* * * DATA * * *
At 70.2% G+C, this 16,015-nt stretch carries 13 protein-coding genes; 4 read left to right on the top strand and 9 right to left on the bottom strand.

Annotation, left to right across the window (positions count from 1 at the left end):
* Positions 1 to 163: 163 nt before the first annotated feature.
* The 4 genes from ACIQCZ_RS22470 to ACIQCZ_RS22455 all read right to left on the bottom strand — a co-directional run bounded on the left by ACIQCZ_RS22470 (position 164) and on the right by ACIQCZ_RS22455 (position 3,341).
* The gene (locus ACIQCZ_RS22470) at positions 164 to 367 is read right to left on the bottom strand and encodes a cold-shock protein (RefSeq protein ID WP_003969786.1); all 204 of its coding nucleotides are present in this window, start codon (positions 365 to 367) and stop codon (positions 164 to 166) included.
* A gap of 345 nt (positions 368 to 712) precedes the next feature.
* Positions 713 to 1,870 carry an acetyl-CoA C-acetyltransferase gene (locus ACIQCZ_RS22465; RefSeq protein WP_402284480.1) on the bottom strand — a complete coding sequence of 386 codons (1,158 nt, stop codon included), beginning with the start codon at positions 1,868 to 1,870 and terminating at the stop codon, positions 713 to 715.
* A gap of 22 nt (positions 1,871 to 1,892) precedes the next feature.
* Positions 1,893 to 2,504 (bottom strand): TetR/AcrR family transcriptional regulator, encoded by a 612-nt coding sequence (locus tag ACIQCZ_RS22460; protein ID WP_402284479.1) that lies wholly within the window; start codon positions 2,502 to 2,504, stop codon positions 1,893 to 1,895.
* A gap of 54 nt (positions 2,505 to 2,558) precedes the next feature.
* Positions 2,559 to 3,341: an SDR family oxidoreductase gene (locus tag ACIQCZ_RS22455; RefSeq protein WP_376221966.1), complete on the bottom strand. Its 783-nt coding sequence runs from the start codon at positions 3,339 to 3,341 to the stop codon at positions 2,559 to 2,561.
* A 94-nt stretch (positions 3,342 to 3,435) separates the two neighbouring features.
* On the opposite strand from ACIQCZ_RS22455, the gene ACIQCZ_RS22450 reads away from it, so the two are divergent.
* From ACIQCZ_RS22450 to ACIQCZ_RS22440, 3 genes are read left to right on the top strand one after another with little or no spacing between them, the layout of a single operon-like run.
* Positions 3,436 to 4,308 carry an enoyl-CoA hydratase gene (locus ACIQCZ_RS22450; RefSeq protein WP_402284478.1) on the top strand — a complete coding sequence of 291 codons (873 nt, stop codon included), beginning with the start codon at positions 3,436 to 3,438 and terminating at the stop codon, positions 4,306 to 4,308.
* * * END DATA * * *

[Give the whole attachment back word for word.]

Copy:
At 70.2% G+C, this 16,015-nt stretch carries 13 protein-coding genes; 4 read left to right on the top strand and 9 right to left on the bottom strand.

Annotation, left to right across the window (positions count from 1 at the left end):
* Positions 1 to 163: 163 nt before the first annotated feature.
* The 4 genes from ACIQCZ_RS22470 to ACIQCZ_RS22455 all read right to left on the bottom strand — a co-directional run bounded on the left by ACIQCZ_RS22470 (position 164) and on the right by ACIQCZ_RS22455 (position 3,341).
* The gene (locus ACIQCZ_RS22470) at positions 164 to 367 is read right to left on the bottom strand and encodes a cold-shock protein (RefSeq protein ID WP_003969786.1); all 204 of its coding nucleotides are present in this window, start codon (positions 365 to 367) and stop codon (positions 164 to 166) included.
* A gap of 345 nt (positions 368 to 712) precedes the next feature.
* Positions 713 to 1,870 carry an acetyl-CoA C-acetyltransferase gene (locus ACIQCZ_RS22465; RefSeq protein WP_402284480.1) on the bottom strand — a complete coding sequence of 386 codons (1,158 nt, stop codon included), beginning with the start codon at positions 1,868 to 1,870 and terminating at the stop codon, positions 713 to 715.
* A gap of 22 nt (positions 1,871 to 1,892) precedes the next feature.
* Positions 1,893 to 2,504 (bottom strand): TetR/AcrR family transcriptional regulator, encoded by a 612-nt coding sequence (locus tag ACIQCZ_RS22460; protein ID WP_402284479.1) that lies wholly within the window; start codon positions 2,502 to 2,504, stop codon positions 1,893 to 1,895.
* A gap of 54 nt (positions 2,505 to 2,558) precedes the next feature.
* Positions 2,559 to 3,341: an SDR family oxidoreductase gene (locus tag ACIQCZ_RS22455; RefSeq protein WP_376221966.1), complete on the bottom strand. Its 783-nt coding sequence runs from the start codon at positions 3,339 to 3,341 to the stop codon at positions 2,559 to 2,561.
* A 94-nt stretch (positions 3,342 to 3,435) separates the two neighbouring features.
* On the opposite strand from ACIQCZ_RS22455, the gene ACIQCZ_RS22450 reads away from it, so the two are divergent.
* From ACIQCZ_RS22450 to ACIQCZ_RS22440, 3 genes are read left to right on the top strand one after another with little or no spacing between them, the layout of a single operon-like run.
* Positions 3,436 to 4,308 carry an enoyl-CoA hydratase gene (locus ACIQCZ_RS22450; RefSeq protein WP_402284478.1) on the top strand — a complete coding sequence of 291 codons (873 nt, stop codon included), beginning with the start codon at positions 3,436 to 3,438 and terminating at the stop codon, positions 4,306 to 4,308.